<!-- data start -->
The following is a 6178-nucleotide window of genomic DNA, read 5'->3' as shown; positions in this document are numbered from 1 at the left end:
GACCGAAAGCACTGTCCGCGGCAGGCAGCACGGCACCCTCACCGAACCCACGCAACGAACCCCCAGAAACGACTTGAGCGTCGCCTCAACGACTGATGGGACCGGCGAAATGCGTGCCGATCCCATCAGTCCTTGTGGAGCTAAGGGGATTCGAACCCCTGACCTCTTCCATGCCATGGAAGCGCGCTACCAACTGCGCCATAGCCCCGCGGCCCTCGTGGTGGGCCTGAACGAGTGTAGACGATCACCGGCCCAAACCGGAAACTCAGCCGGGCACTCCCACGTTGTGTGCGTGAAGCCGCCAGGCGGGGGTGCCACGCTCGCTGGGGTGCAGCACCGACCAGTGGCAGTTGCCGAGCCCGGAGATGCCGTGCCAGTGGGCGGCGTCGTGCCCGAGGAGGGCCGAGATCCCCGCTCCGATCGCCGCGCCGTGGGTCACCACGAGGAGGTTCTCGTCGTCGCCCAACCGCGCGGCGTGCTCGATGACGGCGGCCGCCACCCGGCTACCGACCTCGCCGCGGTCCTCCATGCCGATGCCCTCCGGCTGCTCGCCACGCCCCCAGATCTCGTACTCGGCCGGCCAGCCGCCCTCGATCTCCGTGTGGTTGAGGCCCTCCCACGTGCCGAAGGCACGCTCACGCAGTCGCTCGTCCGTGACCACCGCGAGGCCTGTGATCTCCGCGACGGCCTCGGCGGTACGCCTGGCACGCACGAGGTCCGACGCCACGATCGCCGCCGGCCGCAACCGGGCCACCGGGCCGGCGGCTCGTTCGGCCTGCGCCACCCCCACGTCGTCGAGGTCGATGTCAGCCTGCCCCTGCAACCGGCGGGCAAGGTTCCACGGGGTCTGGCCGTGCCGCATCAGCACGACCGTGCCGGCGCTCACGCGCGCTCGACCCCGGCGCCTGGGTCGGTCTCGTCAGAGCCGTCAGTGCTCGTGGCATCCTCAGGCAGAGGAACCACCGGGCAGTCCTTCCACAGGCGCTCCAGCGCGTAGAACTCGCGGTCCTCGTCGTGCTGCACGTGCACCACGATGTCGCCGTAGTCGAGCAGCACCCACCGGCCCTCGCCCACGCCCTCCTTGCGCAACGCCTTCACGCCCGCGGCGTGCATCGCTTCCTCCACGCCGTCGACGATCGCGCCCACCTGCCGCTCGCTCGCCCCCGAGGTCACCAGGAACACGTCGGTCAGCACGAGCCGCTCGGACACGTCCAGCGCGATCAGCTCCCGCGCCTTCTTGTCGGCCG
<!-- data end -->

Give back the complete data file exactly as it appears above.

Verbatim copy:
The following is a 6178-nucleotide window of genomic DNA, read 5'->3' as shown; positions in this document are numbered from 1 at the left end:
GACCGAAAGCACTGTCCGCGGCAGGCAGCACGGCACCCTCACCGAACCCACGCAACGAACCCCCAGAAACGACTTGAGCGTCGCCTCAACGACTGATGGGACCGGCGAAATGCGTGCCGATCCCATCAGTCCTTGTGGAGCTAAGGGGATTCGAACCCCTGACCTCTTCCATGCCATGGAAGCGCGCTACCAACTGCGCCATAGCCCCGCGGCCCTCGTGGTGGGCCTGAACGAGTGTAGACGATCACCGGCCCAAACCGGAAACTCAGCCGGGCACTCCCACGTTGTGTGCGTGAAGCCGCCAGGCGGGGGTGCCACGCTCGCTGGGGTGCAGCACCGACCAGTGGCAGTTGCCGAGCCCGGAGATGCCGTGCCAGTGGGCGGCGTCGTGCCCGAGGAGGGCCGAGATCCCCGCTCCGATCGCCGCGCCGTGGGTCACCACGAGGAGGTTCTCGTCGTCGCCCAACCGCGCGGCGTGCTCGATGACGGCGGCCGCCACCCGGCTACCGACCTCGCCGCGGTCCTCCATGCCGATGCCCTCCGGCTGCTCGCCACGCCCCCAGATCTCGTACTCGGCCGGCCAGCCGCCCTCGATCTCCGTGTGGTTGAGGCCCTCCCACGTGCCGAAGGCACGCTCACGCAGTCGCTCGTCCGTGACCACCGCGAGGCCTGTGATCTCCGCGACGGCCTCGGCGGTACGCCTGGCACGCACGAGGTCCGACGCCACGATCGCCGCCGGCCGCAACCGGGCCACCGGGCCGGCGGCTCGTTCGGCCTGCGCCACCCCCACGTCGTCGAGGTCGATGTCAGCCTGCCCCTGCAACCGGCGGGCAAGGTTCCACGGGGTCTGGCCGTGCCGCATCAGCACGACCGTGCCGGCGCTCACGCGCGCTCGACCCCGGCGCCTGGGTCGGTCTCGTCAGAGCCGTCAGTGCTCGTGGCATCCTCAGGCAGAGGAACCACCGGGCAGTCCTTCCACAGGCGCTCCAGCGCGTAGAACTCGCGGTCCTCGTCGTGCTGCACGTGCACCACGATGTCGCCGTAGTCGAGCAGCACCCACCGGCCCTCGCCCACGCCCTCCTTGCGCAACGCCTTCACGCCCGCGGCGTGCATCGCTTCCTCCACGCCGTCGACGATCGCGCCCACCTGCCGCTCGCTCGCCCCCGAGGTCACCAGGAACACGTCGGTCAGCACGAGCCGCTCGGACACGTCCAGCGCGATCAGCTCCCGCGCCTTCTTGTCGGCCG